OE: I think it would be naïve to say that art is not a political and so on. Anytime you conceive of even the idea that somebody has a responsibility to look at what you do, it’s a political statement, so I want to begin from there. The more prosaic notion of politics is not what I’m interested in. I’m really interested in the politics of the encounter and the politics of social aesthetic engagement within any given number of notions about art. I don’t really come with content and really find a form that will fit it.
I begin from the position of the artist. I begin with the concerns of the artist. It’s not like I’m trying to find work perfectly aligns with my own ideological position. I think that there are often times the mistrust of this notion that work that has very, very overt content and itself is necessarily political. I don’t always agree. But I think that institutions have politics — exhibitions have many layers of political engagement. Different conditions — from market conditions to institutional conditions, to historical and entomological conditions — these are all things that have very clear political relationships, even though they may not be spelled out in the work itself. I come to make exhibitions with the recognition that these things are all part of the discourse that viewers and curators and artists and institutions are very much enmeshed in, and we work from there.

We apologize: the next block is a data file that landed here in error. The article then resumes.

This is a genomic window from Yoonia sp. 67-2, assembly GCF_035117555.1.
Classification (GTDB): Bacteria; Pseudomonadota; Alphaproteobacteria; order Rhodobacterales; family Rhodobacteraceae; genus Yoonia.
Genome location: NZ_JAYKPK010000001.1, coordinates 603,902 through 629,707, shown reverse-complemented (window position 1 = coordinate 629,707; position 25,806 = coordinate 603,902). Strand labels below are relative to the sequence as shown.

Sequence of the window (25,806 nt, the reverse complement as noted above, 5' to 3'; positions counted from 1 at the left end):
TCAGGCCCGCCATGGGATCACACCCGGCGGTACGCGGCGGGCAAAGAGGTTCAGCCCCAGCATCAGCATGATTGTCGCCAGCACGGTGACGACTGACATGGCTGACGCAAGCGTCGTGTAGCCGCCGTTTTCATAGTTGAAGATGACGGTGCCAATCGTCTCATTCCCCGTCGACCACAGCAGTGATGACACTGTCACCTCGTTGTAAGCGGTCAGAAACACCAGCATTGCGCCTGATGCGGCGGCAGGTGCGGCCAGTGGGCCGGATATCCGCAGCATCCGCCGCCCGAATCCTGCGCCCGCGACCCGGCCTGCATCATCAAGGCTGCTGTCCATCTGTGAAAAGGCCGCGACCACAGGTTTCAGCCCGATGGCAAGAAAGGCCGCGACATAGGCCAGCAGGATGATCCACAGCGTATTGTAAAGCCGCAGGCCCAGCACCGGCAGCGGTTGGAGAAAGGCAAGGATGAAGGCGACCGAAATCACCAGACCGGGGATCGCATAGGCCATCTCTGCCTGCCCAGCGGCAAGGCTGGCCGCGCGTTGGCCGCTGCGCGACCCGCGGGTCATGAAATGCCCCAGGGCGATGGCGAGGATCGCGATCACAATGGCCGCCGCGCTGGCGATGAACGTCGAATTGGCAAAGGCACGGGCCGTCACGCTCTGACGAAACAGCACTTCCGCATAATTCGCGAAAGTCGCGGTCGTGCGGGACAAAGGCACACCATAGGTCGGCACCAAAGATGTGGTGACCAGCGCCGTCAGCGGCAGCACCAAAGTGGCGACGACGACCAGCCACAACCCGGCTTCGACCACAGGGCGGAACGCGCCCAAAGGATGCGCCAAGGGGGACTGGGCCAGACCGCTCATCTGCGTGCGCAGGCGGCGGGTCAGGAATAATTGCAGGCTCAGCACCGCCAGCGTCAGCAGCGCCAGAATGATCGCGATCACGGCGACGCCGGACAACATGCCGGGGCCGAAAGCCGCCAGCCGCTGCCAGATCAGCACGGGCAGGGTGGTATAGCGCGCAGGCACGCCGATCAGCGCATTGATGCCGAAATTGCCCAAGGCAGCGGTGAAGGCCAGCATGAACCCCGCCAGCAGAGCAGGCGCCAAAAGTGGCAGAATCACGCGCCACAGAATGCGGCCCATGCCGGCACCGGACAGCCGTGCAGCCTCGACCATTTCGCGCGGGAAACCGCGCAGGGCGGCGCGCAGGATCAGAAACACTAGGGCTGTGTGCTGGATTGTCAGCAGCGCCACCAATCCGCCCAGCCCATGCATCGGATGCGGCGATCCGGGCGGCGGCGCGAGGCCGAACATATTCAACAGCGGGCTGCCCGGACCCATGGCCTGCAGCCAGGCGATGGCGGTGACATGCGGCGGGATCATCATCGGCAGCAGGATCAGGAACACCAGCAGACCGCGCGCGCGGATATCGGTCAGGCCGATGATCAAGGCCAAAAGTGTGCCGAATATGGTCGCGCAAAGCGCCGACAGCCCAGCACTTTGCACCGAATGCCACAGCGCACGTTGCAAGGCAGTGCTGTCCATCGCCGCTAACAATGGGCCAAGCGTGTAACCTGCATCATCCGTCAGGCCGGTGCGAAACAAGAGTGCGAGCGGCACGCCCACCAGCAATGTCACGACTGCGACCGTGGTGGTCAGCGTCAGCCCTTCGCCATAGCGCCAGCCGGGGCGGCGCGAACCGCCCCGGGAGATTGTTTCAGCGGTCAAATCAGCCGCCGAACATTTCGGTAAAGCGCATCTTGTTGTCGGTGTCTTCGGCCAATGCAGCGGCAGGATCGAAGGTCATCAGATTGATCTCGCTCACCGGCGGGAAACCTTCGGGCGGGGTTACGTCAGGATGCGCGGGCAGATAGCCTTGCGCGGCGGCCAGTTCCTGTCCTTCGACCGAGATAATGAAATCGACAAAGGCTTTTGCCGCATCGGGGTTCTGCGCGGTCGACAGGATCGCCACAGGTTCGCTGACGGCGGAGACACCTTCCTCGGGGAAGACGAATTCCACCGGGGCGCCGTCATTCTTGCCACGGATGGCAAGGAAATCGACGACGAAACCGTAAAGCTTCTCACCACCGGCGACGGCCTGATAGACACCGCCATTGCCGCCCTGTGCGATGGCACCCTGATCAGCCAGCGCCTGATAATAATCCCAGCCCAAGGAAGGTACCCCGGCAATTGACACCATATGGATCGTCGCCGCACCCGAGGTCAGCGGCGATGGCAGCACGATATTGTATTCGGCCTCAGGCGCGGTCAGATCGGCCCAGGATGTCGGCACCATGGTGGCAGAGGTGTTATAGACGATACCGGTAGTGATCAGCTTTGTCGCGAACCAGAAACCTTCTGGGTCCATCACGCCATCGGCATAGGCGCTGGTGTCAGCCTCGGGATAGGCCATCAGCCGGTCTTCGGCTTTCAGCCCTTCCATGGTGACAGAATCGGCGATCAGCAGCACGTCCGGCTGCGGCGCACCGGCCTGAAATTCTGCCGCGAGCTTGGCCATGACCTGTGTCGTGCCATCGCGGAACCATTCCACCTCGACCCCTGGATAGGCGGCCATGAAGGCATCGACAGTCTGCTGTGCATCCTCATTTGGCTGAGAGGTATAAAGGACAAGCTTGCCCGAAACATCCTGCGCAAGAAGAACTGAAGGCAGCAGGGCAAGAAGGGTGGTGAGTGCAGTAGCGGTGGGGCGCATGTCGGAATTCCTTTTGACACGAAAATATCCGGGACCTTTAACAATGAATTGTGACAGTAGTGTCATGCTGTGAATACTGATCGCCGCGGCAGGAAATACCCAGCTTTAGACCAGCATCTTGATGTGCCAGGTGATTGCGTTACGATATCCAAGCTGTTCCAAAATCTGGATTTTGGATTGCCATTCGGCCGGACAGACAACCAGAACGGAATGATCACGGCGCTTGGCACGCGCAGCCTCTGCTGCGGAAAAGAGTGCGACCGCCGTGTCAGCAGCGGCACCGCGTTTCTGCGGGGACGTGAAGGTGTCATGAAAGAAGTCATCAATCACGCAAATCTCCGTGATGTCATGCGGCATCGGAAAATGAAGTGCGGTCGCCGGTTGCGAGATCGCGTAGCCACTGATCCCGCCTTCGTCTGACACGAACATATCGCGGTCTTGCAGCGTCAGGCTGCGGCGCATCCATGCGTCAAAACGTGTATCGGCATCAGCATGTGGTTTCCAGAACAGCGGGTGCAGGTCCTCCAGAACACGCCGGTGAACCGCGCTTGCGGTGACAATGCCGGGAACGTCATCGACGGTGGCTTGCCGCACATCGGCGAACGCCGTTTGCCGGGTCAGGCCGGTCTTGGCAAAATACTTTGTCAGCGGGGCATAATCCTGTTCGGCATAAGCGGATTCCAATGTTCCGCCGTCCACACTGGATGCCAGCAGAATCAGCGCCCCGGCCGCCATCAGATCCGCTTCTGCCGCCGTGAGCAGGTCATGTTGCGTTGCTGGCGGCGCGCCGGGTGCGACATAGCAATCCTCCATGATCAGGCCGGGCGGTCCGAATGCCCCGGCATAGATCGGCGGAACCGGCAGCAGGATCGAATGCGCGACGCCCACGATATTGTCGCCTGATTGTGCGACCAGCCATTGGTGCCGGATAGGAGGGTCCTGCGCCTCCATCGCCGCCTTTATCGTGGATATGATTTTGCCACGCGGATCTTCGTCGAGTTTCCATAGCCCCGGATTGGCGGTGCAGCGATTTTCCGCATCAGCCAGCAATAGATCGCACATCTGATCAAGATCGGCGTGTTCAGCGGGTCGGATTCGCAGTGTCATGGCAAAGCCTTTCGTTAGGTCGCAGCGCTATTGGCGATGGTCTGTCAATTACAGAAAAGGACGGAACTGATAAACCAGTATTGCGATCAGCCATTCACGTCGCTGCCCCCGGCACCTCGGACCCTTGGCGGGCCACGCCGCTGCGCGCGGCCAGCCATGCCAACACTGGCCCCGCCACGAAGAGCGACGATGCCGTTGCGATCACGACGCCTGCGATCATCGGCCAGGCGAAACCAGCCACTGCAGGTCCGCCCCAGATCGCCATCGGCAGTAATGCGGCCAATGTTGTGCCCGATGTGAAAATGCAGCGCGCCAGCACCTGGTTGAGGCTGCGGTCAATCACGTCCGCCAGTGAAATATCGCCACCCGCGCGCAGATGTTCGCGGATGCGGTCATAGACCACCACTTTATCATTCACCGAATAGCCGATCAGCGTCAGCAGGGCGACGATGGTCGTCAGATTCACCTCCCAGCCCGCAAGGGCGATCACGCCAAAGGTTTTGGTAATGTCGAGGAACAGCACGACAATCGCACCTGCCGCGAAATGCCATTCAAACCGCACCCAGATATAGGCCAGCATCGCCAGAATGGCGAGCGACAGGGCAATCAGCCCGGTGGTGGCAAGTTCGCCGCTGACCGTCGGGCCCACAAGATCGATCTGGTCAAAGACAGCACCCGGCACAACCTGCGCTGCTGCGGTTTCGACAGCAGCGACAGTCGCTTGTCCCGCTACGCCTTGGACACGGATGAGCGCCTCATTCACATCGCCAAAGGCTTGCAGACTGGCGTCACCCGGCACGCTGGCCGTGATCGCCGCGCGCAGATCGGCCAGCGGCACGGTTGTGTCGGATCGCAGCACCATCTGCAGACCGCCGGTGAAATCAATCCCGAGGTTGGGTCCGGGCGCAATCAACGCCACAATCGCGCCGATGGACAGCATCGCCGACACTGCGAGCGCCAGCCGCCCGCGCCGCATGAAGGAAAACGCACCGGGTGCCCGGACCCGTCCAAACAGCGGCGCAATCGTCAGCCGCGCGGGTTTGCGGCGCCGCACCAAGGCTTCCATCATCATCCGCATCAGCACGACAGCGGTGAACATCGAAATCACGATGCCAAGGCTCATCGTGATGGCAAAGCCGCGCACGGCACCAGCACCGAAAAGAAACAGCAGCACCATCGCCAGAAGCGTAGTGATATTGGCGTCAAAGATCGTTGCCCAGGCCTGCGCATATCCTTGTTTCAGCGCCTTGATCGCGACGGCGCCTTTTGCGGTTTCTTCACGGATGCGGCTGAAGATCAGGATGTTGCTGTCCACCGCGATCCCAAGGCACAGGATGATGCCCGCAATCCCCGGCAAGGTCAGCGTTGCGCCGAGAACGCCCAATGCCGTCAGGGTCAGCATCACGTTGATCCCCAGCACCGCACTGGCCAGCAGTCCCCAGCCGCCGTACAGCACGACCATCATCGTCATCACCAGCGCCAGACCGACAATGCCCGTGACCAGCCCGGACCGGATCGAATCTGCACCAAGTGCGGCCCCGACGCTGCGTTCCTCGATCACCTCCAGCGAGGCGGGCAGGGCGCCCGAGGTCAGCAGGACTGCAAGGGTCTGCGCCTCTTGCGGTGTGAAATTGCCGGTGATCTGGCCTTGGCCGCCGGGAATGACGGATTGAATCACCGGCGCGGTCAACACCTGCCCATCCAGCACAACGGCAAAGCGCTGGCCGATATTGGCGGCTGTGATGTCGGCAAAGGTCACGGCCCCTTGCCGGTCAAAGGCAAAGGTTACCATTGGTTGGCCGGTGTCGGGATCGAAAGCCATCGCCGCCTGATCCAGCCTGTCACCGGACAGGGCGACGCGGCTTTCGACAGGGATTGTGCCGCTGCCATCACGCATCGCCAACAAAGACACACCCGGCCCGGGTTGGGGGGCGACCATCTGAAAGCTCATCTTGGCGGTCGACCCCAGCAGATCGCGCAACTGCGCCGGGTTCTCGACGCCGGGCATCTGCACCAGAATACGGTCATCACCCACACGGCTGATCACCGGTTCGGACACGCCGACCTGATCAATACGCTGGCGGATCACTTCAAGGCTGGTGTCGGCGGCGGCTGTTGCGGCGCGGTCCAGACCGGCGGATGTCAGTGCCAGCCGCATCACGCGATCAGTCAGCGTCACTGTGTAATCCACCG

LEO: How does Yinka Shonibare’s work fit into the current landscape of contemporary art?
OE: Yinka is what I will call the quintessential contemporary artist. He emerges from a generation in which the field of contemporary art had become completely dispersed. It was no longer just simply fixed, as within the conventional sense of what the contemporary art in the Western oriented art market was in the past.
LEO: Can you explain that?
OE: That is the sense that post colonial
is a very important part of our global reality. I think that Yinka is using that and allowing us to go beyond the modern picture of authenticity that is often ascribed to what artists do. So the device — the fabric and his fictitions and its modulated inventions — provide a conceptual mechanism that most artists use in their work. Yinka works across boundaries of mediums. He’s not really fixed on making sculpture. He’s making forms of ethnographic performance, making paintings — so there’s always subversion of internal cohesion of his own practice in the work.
LEO: What do you mean by subversion of internal cohesion?
OE: The idea that the work signifies purely coherence, artistic narrative. I don’t think this is what Yinka’s work is about. There are various versions of play. There is the dimension of the trickster that he sort of picks up in his work. And there is always this slippage between forms, narratives, social practice — from entertainment to critique, so all these things are all part of what really enlivens one’s engagement.